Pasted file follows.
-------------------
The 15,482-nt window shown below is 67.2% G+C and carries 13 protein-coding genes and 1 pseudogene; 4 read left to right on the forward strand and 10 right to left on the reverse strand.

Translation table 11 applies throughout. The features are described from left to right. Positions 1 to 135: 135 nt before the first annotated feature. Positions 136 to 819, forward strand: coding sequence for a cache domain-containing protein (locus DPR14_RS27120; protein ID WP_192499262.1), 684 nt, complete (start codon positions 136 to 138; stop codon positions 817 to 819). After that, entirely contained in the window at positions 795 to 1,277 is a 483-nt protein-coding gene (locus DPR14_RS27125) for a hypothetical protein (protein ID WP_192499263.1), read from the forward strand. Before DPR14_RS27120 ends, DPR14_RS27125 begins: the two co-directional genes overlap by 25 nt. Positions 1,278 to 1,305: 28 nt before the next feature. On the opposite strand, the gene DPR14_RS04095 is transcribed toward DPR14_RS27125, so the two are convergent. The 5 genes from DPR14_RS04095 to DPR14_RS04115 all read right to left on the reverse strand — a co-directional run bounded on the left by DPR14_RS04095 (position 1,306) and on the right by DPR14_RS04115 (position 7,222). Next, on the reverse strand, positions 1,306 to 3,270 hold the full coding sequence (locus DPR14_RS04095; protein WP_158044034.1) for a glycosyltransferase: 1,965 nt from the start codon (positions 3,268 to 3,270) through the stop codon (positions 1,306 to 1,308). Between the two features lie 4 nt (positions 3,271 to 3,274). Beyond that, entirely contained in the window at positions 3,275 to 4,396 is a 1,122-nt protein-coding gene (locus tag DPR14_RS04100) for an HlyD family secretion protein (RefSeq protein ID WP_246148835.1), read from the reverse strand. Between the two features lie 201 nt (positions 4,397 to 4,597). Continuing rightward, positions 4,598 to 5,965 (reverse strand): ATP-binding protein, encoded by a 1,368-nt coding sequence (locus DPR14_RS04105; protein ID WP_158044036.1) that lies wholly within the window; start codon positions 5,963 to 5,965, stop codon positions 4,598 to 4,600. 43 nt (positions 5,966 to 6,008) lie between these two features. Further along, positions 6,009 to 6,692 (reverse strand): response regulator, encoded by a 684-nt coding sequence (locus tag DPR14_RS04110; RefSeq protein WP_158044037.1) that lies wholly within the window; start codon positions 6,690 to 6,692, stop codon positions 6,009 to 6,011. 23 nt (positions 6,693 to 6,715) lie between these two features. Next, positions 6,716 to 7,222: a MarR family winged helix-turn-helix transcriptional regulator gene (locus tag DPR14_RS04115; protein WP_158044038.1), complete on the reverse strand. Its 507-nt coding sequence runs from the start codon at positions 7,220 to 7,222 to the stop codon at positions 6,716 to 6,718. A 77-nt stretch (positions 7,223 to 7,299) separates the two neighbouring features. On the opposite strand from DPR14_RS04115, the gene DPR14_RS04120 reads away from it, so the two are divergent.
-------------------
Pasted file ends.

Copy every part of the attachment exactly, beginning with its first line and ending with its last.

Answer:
The 15,482-nt window shown below is 67.2% G+C and carries 13 protein-coding genes and 1 pseudogene; 4 read left to right on the forward strand and 10 right to left on the reverse strand.

Translation table 11 applies throughout. The features are described from left to right. Positions 1 to 135: 135 nt before the first annotated feature. Positions 136 to 819, forward strand: coding sequence for a cache domain-containing protein (locus DPR14_RS27120; protein ID WP_192499262.1), 684 nt, complete (start codon positions 136 to 138; stop codon positions 817 to 819). After that, entirely contained in the window at positions 795 to 1,277 is a 483-nt protein-coding gene (locus DPR14_RS27125) for a hypothetical protein (protein ID WP_192499263.1), read from the forward strand. Before DPR14_RS27120 ends, DPR14_RS27125 begins: the two co-directional genes overlap by 25 nt. Positions 1,278 to 1,305: 28 nt before the next feature. On the opposite strand, the gene DPR14_RS04095 is transcribed toward DPR14_RS27125, so the two are convergent. The 5 genes from DPR14_RS04095 to DPR14_RS04115 all read right to left on the reverse strand — a co-directional run bounded on the left by DPR14_RS04095 (position 1,306) and on the right by DPR14_RS04115 (position 7,222). Next, on the reverse strand, positions 1,306 to 3,270 hold the full coding sequence (locus DPR14_RS04095; protein WP_158044034.1) for a glycosyltransferase: 1,965 nt from the start codon (positions 3,268 to 3,270) through the stop codon (positions 1,306 to 1,308). Between the two features lie 4 nt (positions 3,271 to 3,274). Beyond that, entirely contained in the window at positions 3,275 to 4,396 is a 1,122-nt protein-coding gene (locus tag DPR14_RS04100) for an HlyD family secretion protein (RefSeq protein ID WP_246148835.1), read from the reverse strand. Between the two features lie 201 nt (positions 4,397 to 4,597). Continuing rightward, positions 4,598 to 5,965 (reverse strand): ATP-binding protein, encoded by a 1,368-nt coding sequence (locus DPR14_RS04105; protein ID WP_158044036.1) that lies wholly within the window; start codon positions 5,963 to 5,965, stop codon positions 4,598 to 4,600. 43 nt (positions 5,966 to 6,008) lie between these two features. Further along, positions 6,009 to 6,692 (reverse strand): response regulator, encoded by a 684-nt coding sequence (locus tag DPR14_RS04110; RefSeq protein WP_158044037.1) that lies wholly within the window; start codon positions 6,690 to 6,692, stop codon positions 6,009 to 6,011. 23 nt (positions 6,693 to 6,715) lie between these two features. Next, positions 6,716 to 7,222: a MarR family winged helix-turn-helix transcriptional regulator gene (locus tag DPR14_RS04115; protein WP_158044038.1), complete on the reverse strand. Its 507-nt coding sequence runs from the start codon at positions 7,220 to 7,222 to the stop codon at positions 6,716 to 6,718. A 77-nt stretch (positions 7,223 to 7,299) separates the two neighbouring features. On the opposite strand from DPR14_RS04115, the gene DPR14_RS04120 reads away from it, so the two are divergent.